A flurry of storage announcements from IBM share a common theme: Helping customers achieve greater efficiency and wring cost savings from their multi-tier, multi-cloud storage environments.
Anchoring the news is IBM Storage Insights, a new AI and cloud-based storage management platform that’s designed to give users a fast view of storage capacity and performance, as well as make tiering recommendations to help cut storage costs.
A single dashboard shows the status of block storage and captures trend information.
“Imagine you have an up-to-the-second event feed where you can see everything happening, not just on one of your arrays but across your entire environment,” said Sam Werner, vice president of offering management for IBM’s software-defined infrastructure (SDI) and storage software.
Storage Insights parses storage health information to help identify less-than-optimal configurations. IBM uses machine learning to dissect usage and performance data that’s amassed from storage gear deployed by its customers.
Analysing the data reveals application and workload patterns, which inform best practices that customers can reference to optimise their own gear.
“We have data growing at an exponential rate. In order for an administrator to be able to manage more and more data, we must be more proactive, we must use AI capabilities underneath to help with that and to automate a lot of these processes,” Werner said.
To make interactions with IBM support go more smoothly, Storage Insights includes the ability to open a ticket, automatically upload diagnostic data and share configuration data.
“IBM support has the exact same view as the infrastructure team into what’s going on in the infrastructure,” Werner said.
Storage Insights is delivered as a service from IBM Cloud at no charge for users of IBM block storage. Optionally, customers can upgrade to Storage Insights Pro, a subscription that provides more detailed information and more historic data, plus capabilities such as department-level reporting.
New storage tools and features
On the feature front, the big story from IBM is de-duplication.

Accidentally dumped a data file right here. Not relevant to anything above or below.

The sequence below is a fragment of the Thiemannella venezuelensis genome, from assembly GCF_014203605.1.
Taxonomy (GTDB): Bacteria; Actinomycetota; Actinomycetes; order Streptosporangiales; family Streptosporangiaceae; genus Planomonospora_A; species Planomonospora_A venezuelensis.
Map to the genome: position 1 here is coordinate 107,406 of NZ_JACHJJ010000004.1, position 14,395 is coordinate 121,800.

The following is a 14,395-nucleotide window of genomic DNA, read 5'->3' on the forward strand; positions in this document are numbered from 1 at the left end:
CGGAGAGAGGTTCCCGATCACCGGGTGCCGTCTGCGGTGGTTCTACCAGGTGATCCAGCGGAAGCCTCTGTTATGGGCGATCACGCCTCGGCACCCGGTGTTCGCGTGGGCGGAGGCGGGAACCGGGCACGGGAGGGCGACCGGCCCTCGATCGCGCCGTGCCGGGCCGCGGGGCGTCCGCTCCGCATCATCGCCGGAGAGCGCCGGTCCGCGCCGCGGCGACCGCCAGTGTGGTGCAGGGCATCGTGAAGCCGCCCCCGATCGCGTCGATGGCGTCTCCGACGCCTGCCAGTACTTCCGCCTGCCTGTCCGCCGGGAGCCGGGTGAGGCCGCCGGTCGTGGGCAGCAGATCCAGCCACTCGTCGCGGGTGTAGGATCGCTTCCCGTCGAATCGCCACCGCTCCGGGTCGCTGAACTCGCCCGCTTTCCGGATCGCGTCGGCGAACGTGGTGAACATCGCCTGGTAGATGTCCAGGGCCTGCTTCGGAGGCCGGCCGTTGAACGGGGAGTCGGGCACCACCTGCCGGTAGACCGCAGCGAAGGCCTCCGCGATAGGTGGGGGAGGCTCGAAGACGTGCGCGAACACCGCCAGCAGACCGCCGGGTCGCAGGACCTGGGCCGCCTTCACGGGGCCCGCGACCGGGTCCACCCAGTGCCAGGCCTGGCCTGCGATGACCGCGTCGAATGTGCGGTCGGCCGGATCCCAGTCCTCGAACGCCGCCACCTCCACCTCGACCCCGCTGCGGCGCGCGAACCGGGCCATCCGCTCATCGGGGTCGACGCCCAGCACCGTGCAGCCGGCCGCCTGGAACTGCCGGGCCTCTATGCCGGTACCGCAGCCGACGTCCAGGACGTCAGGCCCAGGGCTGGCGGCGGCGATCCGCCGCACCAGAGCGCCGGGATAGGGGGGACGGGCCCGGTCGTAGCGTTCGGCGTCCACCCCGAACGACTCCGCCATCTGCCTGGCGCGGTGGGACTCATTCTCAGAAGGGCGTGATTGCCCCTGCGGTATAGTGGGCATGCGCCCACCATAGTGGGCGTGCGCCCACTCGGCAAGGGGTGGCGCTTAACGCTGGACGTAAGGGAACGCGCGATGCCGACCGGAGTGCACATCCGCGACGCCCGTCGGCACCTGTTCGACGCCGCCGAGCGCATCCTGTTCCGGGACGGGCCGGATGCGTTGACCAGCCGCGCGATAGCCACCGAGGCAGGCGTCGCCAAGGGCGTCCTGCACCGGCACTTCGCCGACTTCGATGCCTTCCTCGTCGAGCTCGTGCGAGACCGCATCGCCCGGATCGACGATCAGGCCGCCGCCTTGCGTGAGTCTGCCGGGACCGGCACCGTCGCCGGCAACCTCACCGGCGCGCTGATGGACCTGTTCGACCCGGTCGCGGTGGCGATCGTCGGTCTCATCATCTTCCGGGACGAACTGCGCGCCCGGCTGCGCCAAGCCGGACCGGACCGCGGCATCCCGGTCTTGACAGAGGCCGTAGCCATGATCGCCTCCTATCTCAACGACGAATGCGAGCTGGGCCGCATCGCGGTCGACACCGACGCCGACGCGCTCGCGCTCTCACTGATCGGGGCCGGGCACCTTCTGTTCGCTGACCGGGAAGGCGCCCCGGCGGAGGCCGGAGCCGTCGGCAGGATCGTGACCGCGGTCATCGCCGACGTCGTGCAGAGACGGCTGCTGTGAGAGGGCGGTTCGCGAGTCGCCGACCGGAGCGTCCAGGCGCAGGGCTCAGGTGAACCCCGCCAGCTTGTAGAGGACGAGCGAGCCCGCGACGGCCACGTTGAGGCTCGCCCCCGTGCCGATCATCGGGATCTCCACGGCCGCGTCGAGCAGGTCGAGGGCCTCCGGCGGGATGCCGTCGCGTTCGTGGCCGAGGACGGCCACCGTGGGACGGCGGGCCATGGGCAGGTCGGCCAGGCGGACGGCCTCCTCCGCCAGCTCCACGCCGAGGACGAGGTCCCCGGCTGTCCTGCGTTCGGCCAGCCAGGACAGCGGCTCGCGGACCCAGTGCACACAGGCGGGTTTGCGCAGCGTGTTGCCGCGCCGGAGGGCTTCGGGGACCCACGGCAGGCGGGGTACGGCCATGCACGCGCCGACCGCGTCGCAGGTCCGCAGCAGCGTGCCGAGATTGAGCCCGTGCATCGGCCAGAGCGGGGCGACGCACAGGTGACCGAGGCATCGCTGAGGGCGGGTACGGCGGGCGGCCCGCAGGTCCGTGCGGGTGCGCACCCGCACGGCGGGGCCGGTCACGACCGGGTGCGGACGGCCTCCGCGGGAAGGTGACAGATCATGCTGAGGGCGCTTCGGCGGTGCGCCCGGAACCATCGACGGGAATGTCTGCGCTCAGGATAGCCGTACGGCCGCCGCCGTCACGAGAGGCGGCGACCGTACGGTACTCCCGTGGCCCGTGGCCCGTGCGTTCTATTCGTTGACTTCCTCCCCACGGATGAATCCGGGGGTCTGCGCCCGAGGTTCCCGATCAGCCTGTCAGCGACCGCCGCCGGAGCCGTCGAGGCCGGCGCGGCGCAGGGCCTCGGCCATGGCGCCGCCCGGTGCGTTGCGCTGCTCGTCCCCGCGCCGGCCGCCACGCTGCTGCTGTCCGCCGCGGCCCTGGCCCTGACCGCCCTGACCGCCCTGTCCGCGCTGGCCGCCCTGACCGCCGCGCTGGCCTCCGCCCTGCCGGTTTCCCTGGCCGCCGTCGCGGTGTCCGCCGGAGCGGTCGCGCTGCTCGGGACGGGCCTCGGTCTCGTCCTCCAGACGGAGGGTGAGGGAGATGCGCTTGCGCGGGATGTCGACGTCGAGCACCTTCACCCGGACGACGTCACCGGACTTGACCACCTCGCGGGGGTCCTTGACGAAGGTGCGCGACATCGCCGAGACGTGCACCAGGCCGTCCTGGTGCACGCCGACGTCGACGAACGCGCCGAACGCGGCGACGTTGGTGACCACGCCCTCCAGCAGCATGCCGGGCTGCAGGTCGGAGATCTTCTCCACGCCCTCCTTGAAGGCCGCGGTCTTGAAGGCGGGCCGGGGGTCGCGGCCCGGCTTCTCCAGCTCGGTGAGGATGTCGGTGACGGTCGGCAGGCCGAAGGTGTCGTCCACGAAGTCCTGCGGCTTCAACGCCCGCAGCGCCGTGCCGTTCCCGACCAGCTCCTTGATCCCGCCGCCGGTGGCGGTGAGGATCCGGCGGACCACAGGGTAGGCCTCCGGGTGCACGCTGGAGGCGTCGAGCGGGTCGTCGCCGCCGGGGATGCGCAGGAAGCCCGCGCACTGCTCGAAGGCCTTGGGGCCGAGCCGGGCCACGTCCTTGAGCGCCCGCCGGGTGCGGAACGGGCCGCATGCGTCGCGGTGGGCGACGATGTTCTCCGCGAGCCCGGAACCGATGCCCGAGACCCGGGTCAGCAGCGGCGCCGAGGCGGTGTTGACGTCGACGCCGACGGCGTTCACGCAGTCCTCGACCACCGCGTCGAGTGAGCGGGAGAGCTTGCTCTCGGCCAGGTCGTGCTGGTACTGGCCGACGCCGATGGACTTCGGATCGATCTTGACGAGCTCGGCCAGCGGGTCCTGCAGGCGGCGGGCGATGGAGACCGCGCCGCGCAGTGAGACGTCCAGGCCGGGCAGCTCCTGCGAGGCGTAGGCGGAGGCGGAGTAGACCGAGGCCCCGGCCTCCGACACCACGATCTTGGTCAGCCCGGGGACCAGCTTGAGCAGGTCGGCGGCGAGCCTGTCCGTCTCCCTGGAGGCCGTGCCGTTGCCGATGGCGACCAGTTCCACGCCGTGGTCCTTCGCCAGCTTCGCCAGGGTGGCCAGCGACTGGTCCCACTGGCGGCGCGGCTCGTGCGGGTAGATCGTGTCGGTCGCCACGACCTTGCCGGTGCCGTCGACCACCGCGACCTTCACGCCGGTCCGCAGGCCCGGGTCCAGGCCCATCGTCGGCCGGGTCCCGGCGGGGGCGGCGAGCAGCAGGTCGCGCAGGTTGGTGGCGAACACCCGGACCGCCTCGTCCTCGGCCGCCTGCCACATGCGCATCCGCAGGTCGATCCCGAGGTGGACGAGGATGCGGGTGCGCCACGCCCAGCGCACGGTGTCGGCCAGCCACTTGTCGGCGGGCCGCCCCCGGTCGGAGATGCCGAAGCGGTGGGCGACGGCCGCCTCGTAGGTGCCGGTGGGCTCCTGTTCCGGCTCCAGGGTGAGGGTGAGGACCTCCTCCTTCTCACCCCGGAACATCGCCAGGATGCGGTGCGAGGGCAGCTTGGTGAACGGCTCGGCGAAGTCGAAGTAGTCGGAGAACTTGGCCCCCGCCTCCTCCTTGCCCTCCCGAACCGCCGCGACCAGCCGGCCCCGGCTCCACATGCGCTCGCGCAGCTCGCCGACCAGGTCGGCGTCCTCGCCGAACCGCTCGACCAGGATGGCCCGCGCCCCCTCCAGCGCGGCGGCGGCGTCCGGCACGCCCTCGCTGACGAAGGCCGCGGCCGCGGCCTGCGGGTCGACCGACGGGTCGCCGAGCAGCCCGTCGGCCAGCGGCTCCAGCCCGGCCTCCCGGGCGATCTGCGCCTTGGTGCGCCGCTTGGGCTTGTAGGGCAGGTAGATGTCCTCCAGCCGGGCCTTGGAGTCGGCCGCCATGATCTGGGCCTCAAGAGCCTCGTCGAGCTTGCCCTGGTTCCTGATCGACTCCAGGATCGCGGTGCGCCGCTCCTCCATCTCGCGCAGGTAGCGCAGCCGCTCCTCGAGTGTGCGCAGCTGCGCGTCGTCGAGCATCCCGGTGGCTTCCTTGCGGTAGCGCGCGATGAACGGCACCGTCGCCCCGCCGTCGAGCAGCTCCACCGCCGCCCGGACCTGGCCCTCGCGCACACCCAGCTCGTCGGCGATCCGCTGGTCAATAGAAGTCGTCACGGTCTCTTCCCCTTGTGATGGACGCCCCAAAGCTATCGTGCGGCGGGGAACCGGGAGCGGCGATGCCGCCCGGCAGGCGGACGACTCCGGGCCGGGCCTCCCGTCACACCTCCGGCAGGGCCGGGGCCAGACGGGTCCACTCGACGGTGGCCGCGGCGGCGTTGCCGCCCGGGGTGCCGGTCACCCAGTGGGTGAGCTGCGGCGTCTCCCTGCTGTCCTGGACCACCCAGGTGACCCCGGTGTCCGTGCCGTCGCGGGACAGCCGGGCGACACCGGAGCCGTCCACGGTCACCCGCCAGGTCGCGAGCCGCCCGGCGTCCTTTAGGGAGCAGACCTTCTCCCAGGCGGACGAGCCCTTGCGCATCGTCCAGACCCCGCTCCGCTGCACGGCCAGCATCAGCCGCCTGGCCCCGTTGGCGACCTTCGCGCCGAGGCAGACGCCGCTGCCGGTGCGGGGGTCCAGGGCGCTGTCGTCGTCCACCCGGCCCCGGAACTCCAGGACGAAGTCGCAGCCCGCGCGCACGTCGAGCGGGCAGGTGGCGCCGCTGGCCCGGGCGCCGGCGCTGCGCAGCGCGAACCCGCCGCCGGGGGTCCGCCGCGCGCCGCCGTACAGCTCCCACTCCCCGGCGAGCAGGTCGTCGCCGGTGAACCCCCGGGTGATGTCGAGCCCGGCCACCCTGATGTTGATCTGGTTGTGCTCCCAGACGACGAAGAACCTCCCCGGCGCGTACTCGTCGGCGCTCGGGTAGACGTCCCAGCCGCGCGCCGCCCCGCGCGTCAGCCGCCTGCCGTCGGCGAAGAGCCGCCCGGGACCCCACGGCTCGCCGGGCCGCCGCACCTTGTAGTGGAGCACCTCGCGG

IBM is offering data de-duplication capabilities for the first time on its Storwize all-flash and hybrid storage, SAN Volume Controller, all-flash FlashSystem V9000, and VersaStack converged infrastructure.
IBM already supported de-duplication on its FlashSystem A9000. De-duplication joins data-reduction functions that IBM already offers, including compression, thin provisioning, compaction and SCSI unmap.
For enterprises with heterogenous storage, IBM’s Spectrum Virtualise software extends the de-dupe capabilities to the more than 440 external storage systems that Spectrum Virtualise supports.
“If you’d like to do data de-duplication on an old EMC VMX, you can do that with IBM. If you want to do it on an old EqualLogic box from Dell, you can do that, too,” said Eric Herzog, CMO and vice president of global channel sales for IBM storage systems and software-defined storage.
IBM asserts that its de-duplication capabilities can achieve up to a five-to-one data reduction. In turn, the need for less storage capacity yields significant cost savings, IBM says: Over a three-year period, a company can reduce its storage management and opex costs by $2.8 million and capex costs by as much as $600,000 when it uses de-duplication in combination with other data reduction functions.
Those numbers are based on a certain configuration – an all-flash Storwize V7000F array with 700TB usable configuration and 7.68TB flash drives.
IBM also detailed what it calls “peace of mind guarantees” to help enterprises feel better about their storage investments. A controller-upgrade program gives buyers of certain Storwize, FlashSystem and VersaStack systems the option to upgrade the controllers in these arrays after three years for the cost of ongoing hardware and software maintenance.
An availability guarantee offers 100 per cent data availability protection for systems using IBM HyperSwap and deployed by IBM Lab Services.
Software upgrades benefit disaster recovery in the cloud
IBM Spectrum Virtualise provides software-defined storage capabilities across various platforms, including IBM’s Storwize family, SVC, FlashSystem V9000 and most of its VersaStack systems.
Last December, IBM unveiled Spectrum Virtualise for Public Cloud, which can be deployed on public cloud Infrastructure to create virtualised, cloud block storage for applications that are running in the public cloud.
Among the latest round of storage enhancements is a new version of Spectrum Virtualise for Public Cloud. The new version doubles its scalability (from a maximum of four nodes to eight) to bring parity between the on-premises and cloud versions of the software.
Throughput has been boosted 20 per cent, and IBM significantly simplified the installation process, Warner said.
Having a consistent software environment on-premises and in the cloud can simplify management, make it easier to migrate applications to the cloud and speed deployment of disaster recovery (DR) solutions.
For DR, in particular, Spectrum Virtualise for Public Cloud makes it practicable to mirror on-premises clusters to the public cloud, Werner said.
“In the event of a disaster, you can immediately spin up your infrastructure in the cloud, on top of the same storage model that you’re used to managing on-prem.”